It was astounding to see to see the the questionable quality from a professional website as illustrated on the Worst Traffic Cities article. In the brief descriptions of locations, there were some glaring misspelling, like Seattle driers (drivers), declaring Austin as the state capitol (that’s a building, not the seat of government) and “The Queen City” of Cincinatti (sic). But some of the photos were wrong. For instance, Washington, DC’s traffic jam depicted Rosslyn (Arlington) Virgina, which is across the river. The traffic jams in Tampa was illustrated via the bridge over Tampa Bay. My favorite photo flub was showing traffic snarls in Orlando by showing a people moving walkway at Universal Orlando (synchronicity for TWC cross-promoting another NBC/Universal entity).
|From weather.com 50 Worst Traffic Cities (photo: Flickr/Kamoteus)|
Of the ten most popular articles on weather.com, six of them had nothing to do with the weather. The most egregious article was a Chinese theme park which built an attraction about the sinking of the Titanic. So much for quality control and public service.
Then there is The Weather Channel’s programming. Most of the shows had a tenuous connection to weather, such as: Coast Guard Alaska, Prospectors and Highway Thru Hell. While these shows might not prompt a dedicated viewer to self-inflict a lobotomy, it is a hard sell to promote TWC prime time as being a public service.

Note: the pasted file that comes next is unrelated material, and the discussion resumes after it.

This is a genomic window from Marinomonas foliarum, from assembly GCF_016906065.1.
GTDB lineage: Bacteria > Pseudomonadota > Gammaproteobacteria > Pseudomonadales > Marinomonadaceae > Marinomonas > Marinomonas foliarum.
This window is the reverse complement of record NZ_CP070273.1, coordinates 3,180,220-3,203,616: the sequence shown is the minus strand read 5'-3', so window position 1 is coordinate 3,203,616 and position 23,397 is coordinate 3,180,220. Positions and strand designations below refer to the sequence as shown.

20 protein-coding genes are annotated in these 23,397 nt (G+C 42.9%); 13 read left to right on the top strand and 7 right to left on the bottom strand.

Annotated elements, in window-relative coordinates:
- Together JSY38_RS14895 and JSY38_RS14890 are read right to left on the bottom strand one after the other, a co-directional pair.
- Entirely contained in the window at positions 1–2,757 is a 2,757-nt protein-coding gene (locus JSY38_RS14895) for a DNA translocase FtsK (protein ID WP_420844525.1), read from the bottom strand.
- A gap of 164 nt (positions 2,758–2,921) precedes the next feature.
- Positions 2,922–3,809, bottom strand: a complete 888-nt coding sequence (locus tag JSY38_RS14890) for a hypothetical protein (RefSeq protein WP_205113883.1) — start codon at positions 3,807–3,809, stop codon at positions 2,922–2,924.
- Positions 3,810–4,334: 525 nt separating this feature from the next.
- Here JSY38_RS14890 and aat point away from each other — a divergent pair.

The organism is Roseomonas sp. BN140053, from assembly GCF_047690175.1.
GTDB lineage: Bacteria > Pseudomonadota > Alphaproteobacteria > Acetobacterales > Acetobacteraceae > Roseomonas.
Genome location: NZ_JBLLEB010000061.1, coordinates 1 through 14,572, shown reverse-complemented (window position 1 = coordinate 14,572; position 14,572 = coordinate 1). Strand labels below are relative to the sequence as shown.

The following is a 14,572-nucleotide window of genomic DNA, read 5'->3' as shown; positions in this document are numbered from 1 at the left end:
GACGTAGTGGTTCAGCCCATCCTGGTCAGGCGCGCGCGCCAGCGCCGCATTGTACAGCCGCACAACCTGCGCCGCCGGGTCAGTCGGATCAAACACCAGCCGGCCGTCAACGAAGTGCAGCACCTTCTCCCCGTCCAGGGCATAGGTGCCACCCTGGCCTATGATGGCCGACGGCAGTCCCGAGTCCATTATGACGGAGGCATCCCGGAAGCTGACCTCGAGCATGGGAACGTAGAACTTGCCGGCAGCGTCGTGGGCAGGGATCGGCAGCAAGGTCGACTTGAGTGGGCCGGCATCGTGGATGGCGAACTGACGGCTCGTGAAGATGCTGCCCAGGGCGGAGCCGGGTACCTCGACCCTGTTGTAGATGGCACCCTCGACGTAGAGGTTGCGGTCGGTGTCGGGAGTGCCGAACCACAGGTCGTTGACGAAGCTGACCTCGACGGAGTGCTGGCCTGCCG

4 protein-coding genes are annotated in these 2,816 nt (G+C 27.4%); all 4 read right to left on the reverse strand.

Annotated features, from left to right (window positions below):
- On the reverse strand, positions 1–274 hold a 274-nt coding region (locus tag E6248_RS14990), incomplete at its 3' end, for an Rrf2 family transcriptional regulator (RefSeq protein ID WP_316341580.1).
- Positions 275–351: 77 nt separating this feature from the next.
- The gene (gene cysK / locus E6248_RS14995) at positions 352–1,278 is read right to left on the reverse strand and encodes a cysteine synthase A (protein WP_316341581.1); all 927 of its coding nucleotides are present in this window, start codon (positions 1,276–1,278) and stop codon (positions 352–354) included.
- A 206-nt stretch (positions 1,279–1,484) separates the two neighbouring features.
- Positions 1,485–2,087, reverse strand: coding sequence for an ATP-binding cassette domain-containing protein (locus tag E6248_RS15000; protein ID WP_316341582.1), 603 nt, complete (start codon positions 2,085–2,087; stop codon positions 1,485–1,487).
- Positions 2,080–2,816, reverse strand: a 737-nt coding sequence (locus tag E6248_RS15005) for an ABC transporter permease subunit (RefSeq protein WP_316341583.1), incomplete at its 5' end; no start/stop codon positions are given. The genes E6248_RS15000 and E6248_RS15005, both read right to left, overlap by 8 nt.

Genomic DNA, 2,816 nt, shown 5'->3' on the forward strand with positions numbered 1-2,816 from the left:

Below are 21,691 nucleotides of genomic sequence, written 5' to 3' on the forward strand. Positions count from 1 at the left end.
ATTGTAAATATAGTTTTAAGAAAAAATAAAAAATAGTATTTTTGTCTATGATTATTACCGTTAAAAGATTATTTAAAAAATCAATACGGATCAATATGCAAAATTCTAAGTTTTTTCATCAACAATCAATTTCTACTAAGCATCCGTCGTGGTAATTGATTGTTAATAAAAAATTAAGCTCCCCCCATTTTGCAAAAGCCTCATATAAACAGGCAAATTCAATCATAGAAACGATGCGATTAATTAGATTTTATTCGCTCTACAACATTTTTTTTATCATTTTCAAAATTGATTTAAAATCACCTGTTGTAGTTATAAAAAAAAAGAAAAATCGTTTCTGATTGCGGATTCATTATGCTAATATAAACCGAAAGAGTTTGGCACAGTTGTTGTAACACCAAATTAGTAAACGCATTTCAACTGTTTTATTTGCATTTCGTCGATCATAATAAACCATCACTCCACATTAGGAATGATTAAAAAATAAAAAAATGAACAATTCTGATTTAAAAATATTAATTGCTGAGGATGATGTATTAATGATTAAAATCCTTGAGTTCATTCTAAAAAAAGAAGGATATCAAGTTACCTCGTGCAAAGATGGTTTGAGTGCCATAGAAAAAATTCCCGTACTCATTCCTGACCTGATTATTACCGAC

While John Coleman, the founder of The Weather Channel, labeled global warning as the greatest scam in history, TWC has evolved since NBC/Universal purchased the channel in 2008. NBC has a history of pushing green through broadcast. Recall Live Earth in 2007, when NBC networks gave 75 hours to proselytize the Gospel of Gore. The Weather Channel sticks to politically correct conclusions that the so called “polar vortex” is connected to global warming. It sounds like PC agenda journalism.
The Weather Channel’s public service play and campaign to coerce Congress into action stinks of crony capitalism and foreshadows the dangers of the government picking winners and losers in the marketplace. It is unlikely that all four televised meteorological stations will broadcast for long together. But the prospective competition may lead to a price war which lowers carriage rates. Those channels offering the most appealing programming and with the most savvy business sense should flourish if there still is a free marketplace, that is if there is still a free marketplace.
If DirecTV is doing a cost/value analysis, they might want to reconsider their carriage of supposed news networks. While CNN’s foray into programming no longer makes it the place for news and MSNBC acts like the DNC, it might be time to have an agonizing reappraisal of Al Jazeera America. What is the viewership? How much control on content comes from Qatar? Perhaps the satellite provider would be better served by carrying The Blaze TV and making many dedicated customers happy.